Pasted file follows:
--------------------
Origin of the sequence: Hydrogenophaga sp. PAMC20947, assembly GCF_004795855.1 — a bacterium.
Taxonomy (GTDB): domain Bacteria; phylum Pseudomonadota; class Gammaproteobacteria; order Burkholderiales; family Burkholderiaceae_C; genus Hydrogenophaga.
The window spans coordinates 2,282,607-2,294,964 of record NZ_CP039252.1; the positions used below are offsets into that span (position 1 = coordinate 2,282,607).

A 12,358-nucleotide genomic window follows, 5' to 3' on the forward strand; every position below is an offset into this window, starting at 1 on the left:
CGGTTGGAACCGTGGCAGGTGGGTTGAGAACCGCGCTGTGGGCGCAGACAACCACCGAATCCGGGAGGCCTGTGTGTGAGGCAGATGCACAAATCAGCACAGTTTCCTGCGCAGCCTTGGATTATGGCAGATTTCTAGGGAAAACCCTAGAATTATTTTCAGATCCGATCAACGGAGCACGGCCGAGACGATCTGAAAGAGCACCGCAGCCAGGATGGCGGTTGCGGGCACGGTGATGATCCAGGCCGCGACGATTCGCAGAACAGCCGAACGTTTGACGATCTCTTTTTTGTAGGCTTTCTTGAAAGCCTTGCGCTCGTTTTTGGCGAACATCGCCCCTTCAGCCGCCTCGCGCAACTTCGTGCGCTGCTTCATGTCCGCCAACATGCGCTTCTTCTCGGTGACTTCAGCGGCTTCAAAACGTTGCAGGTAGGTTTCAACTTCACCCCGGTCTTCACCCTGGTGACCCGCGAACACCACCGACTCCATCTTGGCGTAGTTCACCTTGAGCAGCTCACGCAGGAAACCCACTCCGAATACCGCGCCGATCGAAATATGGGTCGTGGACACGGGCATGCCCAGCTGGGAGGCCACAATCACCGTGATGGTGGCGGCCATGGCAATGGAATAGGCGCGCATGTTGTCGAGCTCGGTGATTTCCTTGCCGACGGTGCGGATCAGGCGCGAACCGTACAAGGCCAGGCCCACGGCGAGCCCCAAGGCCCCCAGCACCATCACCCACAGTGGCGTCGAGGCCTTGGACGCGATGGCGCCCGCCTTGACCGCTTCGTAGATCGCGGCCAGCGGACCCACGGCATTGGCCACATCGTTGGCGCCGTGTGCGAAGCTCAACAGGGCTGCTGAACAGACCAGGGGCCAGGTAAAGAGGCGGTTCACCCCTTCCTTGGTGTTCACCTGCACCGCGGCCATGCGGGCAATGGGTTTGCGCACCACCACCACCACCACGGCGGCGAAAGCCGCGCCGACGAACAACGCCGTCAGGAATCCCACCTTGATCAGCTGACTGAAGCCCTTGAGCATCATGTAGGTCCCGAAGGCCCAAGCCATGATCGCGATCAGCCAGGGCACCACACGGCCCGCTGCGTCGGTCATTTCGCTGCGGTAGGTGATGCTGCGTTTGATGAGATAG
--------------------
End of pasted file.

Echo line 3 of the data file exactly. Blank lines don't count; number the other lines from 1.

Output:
The window spans coordinates 2,282,607-2,294,964 of record NZ_CP039252.1; the positions used below are offsets into that span (position 1 = coordinate 2,282,607).